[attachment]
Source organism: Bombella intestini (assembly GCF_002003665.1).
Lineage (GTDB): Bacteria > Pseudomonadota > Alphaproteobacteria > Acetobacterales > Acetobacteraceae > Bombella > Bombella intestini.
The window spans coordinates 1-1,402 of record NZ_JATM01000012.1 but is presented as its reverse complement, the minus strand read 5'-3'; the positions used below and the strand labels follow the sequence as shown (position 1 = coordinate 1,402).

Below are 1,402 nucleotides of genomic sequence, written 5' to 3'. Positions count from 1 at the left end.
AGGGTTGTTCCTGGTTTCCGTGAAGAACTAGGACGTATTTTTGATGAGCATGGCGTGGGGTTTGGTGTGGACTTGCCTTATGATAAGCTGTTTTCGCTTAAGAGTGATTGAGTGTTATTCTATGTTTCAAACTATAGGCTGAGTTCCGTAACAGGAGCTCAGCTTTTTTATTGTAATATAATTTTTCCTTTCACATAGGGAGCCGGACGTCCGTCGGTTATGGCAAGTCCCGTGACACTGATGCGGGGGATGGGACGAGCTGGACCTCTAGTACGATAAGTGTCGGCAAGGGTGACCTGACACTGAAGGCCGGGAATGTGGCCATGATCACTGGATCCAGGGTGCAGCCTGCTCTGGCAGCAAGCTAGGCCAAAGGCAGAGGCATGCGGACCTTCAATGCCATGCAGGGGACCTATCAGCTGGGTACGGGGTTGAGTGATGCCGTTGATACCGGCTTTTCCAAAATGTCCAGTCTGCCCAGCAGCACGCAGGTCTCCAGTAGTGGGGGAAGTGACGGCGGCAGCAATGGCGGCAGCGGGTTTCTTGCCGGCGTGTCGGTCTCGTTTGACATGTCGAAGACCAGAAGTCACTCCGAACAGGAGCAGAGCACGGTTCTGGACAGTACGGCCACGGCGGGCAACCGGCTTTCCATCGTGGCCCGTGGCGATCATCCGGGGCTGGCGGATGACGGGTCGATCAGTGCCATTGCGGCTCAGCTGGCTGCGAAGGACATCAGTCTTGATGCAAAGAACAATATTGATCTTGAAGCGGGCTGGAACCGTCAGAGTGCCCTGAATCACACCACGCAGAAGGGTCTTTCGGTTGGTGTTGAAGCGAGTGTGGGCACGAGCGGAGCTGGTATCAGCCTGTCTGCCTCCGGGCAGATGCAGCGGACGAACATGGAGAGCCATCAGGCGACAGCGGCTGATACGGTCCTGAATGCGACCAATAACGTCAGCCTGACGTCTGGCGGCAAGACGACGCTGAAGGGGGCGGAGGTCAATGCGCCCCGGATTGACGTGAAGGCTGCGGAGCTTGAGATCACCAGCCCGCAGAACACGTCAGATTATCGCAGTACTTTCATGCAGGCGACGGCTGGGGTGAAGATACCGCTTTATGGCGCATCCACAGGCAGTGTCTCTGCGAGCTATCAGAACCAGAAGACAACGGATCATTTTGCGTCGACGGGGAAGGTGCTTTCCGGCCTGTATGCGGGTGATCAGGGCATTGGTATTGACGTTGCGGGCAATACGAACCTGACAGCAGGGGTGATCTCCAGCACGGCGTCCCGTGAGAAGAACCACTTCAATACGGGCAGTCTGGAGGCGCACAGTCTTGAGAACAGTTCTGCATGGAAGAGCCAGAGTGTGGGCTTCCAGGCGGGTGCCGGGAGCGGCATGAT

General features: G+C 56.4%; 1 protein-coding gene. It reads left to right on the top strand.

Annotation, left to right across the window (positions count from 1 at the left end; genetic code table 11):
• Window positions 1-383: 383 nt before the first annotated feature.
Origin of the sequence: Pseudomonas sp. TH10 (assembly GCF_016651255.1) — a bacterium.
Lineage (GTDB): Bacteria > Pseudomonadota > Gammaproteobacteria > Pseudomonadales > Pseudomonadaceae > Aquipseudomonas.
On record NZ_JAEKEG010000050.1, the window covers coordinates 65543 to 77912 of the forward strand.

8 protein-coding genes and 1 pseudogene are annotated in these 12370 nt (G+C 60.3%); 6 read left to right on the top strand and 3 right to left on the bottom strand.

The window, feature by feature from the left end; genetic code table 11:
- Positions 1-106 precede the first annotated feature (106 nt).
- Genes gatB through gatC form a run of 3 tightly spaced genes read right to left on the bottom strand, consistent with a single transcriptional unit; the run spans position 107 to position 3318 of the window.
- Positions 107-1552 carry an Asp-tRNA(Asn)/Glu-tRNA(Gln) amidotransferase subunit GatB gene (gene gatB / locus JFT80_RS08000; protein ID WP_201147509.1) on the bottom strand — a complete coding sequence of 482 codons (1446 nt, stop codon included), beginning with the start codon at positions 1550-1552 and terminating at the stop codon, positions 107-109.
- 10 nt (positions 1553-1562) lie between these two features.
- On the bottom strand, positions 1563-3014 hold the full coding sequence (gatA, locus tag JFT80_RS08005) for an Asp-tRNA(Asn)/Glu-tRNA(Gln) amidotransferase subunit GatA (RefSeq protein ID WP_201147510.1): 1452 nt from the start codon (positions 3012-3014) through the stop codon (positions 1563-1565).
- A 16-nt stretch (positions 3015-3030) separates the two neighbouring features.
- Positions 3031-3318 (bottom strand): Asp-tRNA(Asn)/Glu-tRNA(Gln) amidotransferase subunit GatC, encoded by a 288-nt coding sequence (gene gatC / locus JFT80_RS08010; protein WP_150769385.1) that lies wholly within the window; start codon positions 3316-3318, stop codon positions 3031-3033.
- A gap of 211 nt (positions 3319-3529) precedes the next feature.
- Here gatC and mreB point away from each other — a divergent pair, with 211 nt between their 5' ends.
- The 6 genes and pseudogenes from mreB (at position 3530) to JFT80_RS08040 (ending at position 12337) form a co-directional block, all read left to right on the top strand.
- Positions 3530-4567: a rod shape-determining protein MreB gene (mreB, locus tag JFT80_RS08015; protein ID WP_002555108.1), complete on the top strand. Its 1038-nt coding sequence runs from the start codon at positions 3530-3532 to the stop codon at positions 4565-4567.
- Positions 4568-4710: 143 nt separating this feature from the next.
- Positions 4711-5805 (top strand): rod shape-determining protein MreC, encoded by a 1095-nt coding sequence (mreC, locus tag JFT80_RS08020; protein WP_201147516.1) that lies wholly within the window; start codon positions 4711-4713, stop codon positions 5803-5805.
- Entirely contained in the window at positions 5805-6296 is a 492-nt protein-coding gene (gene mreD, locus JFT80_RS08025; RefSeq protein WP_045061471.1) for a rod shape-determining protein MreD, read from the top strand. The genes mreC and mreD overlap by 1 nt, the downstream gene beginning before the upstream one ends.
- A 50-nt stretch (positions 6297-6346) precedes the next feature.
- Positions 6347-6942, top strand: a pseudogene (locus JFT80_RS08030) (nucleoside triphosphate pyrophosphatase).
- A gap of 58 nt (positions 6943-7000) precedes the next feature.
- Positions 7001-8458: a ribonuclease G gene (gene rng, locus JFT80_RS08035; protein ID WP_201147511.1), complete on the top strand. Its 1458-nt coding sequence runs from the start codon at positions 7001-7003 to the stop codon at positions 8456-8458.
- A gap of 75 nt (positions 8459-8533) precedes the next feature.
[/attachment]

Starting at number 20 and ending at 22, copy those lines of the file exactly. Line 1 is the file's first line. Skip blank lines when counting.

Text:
- Positions 3031-3318 (bottom strand): Asp-tRNA(Asn)/Glu-tRNA(Gln) amidotransferase subunit GatC, encoded by a 288-nt coding sequence (gene gatC / locus JFT80_RS08010; protein WP_150769385.1) that lies wholly within the window; start codon positions 3316-3318, stop codon positions 3031-3033.
- A gap of 211 nt (positions 3319-3529) precedes the next feature.
- Here gatC and mreB point away from each other — a divergent pair, with 211 nt between their 5' ends.